Supply ‘not an issue’ in Virginia for adults who want a COVID-19 booster

Following the federal government’s announcement opening up COVID-19 boosters to all adults, Virginia said it is ready to give boosters to any resident who wants one and supply is not an issue.

The Virginia Department of Health said it welcomes the move by the Centers for Disease Control and Prevention and the Food and Drug Administration on Friday in an effort to ward of a winter surge of coronavirus surges.

“These vaccines are incredibly safe and effective, but no vaccine prevents 100 percent of illness. All vaccines’ effectiveness wanes over time, and the data show a tangible benefit to people when they receive a vaccine booster,” Dr. Danny Avula, the state’s vaccination coordinator, said in a statement.

Before the U.S.’ announcement, those who were eligible to get booster varied by age, their health and which kind of vaccine they got first. The expansion makes tens of millions more Americans eligible for an extra dose, and in Virginia approximately 2.2 million are now eligible to get a booster shot.

The FDA authorized changes to Pfizer and Moderna boosters to make it easier. Anyone 18 and older can choose either the Pfizer or Moderna booster six months after their last dose. If you got the single-dose Johnson & Johnson vaccine, the CDC recommends a booster at least two months after being vaccinated. People can also mix-and-match boosters from any company.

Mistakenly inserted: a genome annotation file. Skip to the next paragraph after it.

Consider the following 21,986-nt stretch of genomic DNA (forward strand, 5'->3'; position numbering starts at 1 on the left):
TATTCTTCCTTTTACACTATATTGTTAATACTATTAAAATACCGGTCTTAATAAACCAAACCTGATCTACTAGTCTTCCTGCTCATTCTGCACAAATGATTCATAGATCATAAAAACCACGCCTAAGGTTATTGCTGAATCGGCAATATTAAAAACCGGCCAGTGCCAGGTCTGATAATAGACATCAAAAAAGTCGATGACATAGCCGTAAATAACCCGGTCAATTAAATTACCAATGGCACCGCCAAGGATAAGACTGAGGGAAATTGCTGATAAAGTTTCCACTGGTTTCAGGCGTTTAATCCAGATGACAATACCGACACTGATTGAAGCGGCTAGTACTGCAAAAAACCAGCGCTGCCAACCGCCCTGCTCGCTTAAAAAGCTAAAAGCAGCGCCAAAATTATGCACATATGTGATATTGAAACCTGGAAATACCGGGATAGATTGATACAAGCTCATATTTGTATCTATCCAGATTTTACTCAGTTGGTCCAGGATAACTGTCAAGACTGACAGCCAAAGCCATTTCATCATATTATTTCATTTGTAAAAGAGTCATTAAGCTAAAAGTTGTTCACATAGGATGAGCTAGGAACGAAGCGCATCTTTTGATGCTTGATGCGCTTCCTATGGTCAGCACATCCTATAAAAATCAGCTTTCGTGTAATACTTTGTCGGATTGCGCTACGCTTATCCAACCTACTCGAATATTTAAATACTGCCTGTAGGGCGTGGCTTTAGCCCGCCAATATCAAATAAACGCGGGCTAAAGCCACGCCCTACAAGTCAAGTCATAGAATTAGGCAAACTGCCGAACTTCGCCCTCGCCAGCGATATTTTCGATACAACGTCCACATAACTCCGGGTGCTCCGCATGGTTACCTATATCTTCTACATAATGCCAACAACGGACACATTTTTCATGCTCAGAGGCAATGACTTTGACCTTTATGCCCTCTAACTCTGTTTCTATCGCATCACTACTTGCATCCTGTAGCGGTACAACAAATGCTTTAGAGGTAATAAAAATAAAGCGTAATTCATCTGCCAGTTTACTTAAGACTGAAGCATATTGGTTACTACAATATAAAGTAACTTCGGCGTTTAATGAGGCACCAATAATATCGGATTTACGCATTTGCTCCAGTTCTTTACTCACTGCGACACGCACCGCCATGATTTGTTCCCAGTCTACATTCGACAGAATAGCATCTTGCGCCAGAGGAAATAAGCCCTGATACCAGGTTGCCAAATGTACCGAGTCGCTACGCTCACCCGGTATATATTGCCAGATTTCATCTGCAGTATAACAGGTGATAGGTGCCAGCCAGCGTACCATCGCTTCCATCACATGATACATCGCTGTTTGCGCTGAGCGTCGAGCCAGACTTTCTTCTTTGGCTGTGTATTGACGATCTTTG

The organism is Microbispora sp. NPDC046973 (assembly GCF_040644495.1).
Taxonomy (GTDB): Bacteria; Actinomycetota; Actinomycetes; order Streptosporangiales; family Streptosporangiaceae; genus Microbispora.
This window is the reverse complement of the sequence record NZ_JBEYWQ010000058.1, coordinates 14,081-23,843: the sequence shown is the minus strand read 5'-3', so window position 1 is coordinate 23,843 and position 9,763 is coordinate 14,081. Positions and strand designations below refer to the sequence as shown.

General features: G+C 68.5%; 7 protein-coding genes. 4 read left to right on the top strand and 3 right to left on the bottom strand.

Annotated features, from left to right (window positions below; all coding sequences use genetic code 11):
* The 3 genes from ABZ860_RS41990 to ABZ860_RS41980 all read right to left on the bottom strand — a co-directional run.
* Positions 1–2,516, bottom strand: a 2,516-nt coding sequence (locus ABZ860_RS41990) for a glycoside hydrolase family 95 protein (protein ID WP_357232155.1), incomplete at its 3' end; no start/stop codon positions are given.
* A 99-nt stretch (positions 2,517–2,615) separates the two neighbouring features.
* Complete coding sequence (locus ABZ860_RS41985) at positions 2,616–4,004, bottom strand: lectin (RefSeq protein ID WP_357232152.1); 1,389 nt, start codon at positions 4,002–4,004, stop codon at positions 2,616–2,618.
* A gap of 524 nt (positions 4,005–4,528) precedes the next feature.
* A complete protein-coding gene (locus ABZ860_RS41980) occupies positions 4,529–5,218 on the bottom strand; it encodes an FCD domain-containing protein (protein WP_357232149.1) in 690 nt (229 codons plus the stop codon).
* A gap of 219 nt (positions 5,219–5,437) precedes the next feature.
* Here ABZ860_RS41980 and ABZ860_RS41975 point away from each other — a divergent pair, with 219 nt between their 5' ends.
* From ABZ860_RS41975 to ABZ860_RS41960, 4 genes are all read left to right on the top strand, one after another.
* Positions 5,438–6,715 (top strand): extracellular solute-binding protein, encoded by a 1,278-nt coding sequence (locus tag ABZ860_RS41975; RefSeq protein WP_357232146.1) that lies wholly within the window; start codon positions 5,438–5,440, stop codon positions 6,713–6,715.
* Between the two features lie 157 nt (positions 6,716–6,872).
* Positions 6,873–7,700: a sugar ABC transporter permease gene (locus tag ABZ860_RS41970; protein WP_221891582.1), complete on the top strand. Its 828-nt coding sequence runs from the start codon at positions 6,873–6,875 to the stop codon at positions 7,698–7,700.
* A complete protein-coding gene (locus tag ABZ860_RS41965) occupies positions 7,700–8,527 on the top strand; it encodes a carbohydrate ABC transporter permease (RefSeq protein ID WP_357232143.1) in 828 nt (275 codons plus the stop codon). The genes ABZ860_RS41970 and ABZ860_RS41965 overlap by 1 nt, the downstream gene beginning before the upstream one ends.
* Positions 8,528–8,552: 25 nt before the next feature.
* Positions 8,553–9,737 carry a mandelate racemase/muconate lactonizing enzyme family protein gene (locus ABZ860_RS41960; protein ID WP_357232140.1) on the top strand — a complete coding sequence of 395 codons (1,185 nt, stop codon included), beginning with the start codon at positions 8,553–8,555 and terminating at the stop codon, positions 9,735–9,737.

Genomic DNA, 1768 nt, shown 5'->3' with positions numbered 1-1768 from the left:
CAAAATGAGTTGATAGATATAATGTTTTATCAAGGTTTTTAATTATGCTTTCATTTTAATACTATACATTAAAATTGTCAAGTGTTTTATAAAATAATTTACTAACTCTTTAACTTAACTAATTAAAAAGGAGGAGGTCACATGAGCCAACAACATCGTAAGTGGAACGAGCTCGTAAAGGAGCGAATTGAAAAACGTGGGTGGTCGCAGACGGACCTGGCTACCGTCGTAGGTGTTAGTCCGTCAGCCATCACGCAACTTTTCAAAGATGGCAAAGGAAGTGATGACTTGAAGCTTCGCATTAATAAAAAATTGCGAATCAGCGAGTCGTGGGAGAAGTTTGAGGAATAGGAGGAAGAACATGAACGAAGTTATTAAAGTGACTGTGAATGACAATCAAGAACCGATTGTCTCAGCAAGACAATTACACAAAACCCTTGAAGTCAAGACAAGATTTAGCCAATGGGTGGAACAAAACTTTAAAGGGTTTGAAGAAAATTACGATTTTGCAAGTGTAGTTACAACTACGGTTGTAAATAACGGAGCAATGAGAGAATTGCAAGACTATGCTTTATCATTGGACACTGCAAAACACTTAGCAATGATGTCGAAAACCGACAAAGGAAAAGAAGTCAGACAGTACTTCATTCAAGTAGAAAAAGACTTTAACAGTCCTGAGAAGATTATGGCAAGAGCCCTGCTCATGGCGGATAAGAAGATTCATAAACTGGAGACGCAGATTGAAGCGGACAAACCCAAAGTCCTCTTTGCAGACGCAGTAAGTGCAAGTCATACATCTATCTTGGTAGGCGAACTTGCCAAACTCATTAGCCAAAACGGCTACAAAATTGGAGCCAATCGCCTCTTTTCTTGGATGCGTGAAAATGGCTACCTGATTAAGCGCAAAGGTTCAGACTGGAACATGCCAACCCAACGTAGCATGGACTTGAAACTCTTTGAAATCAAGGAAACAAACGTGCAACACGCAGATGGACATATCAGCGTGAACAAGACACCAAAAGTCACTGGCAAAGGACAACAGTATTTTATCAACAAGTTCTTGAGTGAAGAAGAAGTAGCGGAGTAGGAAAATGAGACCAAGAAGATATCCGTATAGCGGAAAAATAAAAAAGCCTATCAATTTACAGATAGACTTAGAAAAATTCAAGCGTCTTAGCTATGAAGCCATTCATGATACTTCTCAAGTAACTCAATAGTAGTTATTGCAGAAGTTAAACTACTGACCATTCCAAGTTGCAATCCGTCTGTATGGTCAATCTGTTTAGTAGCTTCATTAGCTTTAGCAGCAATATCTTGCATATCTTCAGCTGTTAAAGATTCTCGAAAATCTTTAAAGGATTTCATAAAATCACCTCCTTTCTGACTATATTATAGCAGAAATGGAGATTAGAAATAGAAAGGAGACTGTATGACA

Avula encouraged people 5 years or older to get vaccinated and those who are fully vaccinated and are 18 years and older to get a booster.

“VDH stands ready to provide boosters to any Virginia adult who wants one today. Supply is not an issue, and there are multiple venues open to you to get your booster,” Avula said. This includes pharmacies, your doctor, your local health department, community vaccination centers and other vaccination events.

In addition, Avula is also urging those 6 months or older to get a separate flu vaccine, which he said can be safely administered at the same time as the COVID-19 vaccine.

More Coronavirus news

Looking for more information? D.C., Maryland and Virginia are each releasing more data every day. Visit their official sites here: Virginia | Maryland | D.C.

Abigail Constantino

Abigail Constantino started her journalism career writing for a local newspaper in Fairfax County, Virginia. She is a graduate of American University and The George Washington University.

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